More nurses are now leaving the NHS than joining, a new report by MPs has revealed.
Members of the Commons’ health select committee say the government has paid too little attention to keeping frontline staff, meaning those who are left face ever-increasing workloads and pressures.
The report, which will be published in full on Friday, is the result of an inquiry into the nursing workforce, which found many NHS staff are struggling with poor access to continuing professional development, low pay and “a general sense of not feeling valued”.
Latest figures show more than 33,000 nurses walked away last year – a rise of 20% since 2012-13.
Committee chair Sarah Wollaston, Conservative MP for Totnes and a qualified doctor, said: “We met many front line nurses during the course of this inquiry.
“We heard a clear message about workload pressures as well as ideas about how to address these.
“We will return to this subject in a year to make sure that improvements have been made in nurse retention, working conditions, and continuing professional development.”
The committee wants the government to reverse cuts to nurses’ professional development budgets and establish ring-fenced funds in every hospital trust for training and support, as well as “closely monitor” the impact of the removal of nursing bursaries, which were scrapped in 2017 – prompting a huge outcry.
MPs also want Theresa May to give proper assurances to EU nationals working in the NHS that they will be able to remain in the UK with their families after Brexit.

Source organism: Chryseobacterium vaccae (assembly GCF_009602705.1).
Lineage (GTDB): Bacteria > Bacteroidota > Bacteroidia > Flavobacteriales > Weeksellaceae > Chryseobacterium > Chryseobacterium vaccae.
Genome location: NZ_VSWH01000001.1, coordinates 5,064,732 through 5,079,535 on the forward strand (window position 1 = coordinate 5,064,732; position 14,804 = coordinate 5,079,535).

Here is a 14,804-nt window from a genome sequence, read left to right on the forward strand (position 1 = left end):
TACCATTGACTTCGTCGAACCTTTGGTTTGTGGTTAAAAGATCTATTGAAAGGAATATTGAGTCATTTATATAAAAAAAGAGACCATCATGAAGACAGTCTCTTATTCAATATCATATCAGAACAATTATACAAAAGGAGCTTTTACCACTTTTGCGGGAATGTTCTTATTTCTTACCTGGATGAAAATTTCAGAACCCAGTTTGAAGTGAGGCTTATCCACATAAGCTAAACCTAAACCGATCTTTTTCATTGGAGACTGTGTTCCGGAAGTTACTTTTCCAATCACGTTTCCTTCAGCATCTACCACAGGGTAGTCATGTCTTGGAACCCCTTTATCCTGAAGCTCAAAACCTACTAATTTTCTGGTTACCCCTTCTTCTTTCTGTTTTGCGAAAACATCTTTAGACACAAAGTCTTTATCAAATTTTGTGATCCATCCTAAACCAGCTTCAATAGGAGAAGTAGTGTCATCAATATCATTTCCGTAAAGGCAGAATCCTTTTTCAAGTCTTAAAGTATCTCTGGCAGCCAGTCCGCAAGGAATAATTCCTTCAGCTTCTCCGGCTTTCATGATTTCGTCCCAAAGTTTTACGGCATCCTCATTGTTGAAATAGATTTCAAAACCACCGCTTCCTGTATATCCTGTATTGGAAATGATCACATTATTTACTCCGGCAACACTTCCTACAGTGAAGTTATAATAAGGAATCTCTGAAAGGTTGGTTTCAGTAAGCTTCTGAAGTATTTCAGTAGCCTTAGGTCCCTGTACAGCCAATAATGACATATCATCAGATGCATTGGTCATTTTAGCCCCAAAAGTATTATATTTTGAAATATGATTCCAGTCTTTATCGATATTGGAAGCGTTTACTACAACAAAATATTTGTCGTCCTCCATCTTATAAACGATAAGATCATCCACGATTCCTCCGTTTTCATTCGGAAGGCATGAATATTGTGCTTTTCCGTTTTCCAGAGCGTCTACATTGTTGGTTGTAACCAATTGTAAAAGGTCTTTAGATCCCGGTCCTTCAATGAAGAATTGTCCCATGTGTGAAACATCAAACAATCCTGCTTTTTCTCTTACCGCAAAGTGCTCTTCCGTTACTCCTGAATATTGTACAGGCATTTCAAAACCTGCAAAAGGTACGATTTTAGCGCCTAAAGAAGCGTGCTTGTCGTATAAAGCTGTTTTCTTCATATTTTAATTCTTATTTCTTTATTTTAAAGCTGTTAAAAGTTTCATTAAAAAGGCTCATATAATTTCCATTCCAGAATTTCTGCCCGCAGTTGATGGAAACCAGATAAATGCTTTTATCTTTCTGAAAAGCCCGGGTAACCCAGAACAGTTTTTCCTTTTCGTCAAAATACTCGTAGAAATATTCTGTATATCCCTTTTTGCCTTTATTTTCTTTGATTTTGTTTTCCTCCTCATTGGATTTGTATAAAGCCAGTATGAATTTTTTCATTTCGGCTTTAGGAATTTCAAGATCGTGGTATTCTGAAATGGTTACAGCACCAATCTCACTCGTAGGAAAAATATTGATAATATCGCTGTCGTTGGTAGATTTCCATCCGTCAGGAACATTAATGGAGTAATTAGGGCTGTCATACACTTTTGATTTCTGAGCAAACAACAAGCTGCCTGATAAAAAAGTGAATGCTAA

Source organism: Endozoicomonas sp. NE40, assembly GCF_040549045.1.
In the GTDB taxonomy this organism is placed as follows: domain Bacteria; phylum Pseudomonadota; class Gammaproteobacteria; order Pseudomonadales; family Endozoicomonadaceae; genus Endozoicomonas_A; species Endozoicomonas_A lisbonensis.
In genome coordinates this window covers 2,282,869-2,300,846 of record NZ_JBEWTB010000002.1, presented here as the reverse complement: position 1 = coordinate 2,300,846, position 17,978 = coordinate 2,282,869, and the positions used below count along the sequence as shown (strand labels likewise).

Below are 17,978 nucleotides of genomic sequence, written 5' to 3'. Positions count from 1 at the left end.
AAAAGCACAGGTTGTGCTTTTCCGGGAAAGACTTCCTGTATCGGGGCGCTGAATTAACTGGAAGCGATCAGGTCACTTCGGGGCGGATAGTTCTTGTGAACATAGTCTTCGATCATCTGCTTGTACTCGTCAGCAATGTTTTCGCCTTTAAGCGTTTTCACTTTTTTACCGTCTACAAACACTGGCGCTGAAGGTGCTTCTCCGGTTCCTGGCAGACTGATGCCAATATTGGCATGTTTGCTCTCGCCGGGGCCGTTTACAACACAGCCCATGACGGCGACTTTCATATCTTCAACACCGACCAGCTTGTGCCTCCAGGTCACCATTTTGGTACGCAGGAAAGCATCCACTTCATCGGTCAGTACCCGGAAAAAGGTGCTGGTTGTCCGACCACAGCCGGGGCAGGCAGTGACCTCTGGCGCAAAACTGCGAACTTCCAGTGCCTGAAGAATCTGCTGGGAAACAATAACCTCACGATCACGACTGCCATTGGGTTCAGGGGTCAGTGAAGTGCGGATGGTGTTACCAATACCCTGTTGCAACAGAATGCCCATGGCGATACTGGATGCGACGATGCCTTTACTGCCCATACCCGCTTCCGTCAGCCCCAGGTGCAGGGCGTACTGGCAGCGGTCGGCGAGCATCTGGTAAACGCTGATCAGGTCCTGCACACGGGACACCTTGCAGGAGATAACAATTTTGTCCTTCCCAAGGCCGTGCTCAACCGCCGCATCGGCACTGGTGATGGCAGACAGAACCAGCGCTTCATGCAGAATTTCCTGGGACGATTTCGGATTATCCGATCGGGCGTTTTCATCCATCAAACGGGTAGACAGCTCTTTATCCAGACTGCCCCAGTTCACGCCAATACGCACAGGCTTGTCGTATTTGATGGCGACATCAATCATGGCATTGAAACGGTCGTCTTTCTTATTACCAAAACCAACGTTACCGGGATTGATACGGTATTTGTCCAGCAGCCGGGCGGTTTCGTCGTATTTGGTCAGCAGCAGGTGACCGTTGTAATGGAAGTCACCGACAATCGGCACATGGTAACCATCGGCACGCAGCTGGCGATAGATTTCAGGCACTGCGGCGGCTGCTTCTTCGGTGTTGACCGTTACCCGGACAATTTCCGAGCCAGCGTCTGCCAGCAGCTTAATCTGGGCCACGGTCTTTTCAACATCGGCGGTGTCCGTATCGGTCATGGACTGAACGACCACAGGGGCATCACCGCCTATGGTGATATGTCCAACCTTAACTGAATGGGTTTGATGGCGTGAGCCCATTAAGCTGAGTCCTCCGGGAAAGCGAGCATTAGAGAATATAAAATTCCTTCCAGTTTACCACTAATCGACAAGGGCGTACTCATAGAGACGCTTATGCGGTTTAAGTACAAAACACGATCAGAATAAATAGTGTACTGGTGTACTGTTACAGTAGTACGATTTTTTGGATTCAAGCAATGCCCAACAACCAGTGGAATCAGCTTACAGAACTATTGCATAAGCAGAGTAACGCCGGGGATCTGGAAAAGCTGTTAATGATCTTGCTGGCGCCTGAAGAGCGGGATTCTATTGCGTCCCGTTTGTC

Health secretary Jeremy Hunt told the health select committee earlier this week he was “confident” that the Home Office would be sympathetic towards the continuing needs of the health service when examining immigration levels.
“I don’t want to talk about how this would feed into the overall numbers, but I do want to reassure the committee I am totally confident that the Home Office would be very sympathetic to any proposals made by the Department of Health and Social Care about what we will need in terms of immigration for the health and social care system,” he said.
“I know they see it as a big priority.”
Labour’s first party political broadcast of 2018 focused on the health service, with a short film documenting the daily struggles of tearful NHS workers, many of whom said there were considering leaving the profession.
Shadow health secretary Jon Ashworth said: “In the midst of the worst winter crisis on record today’s powerful message from the influential health select committee must not be shrugged off by Theresa May.
“In particular, Labour shares the committee’s concerns about removing the nursing bursaries and the government’s ongoing failure to guarantee the rights of EU healthcare staff.
“The truth is that the Prime Minister has overseen an unprecedented workforce crisis in our NHS, which has culminated in the number of nurses falling for the first time since 2013.
“You simply can’t run a world class health service that is so severely understaffed and overstretched.”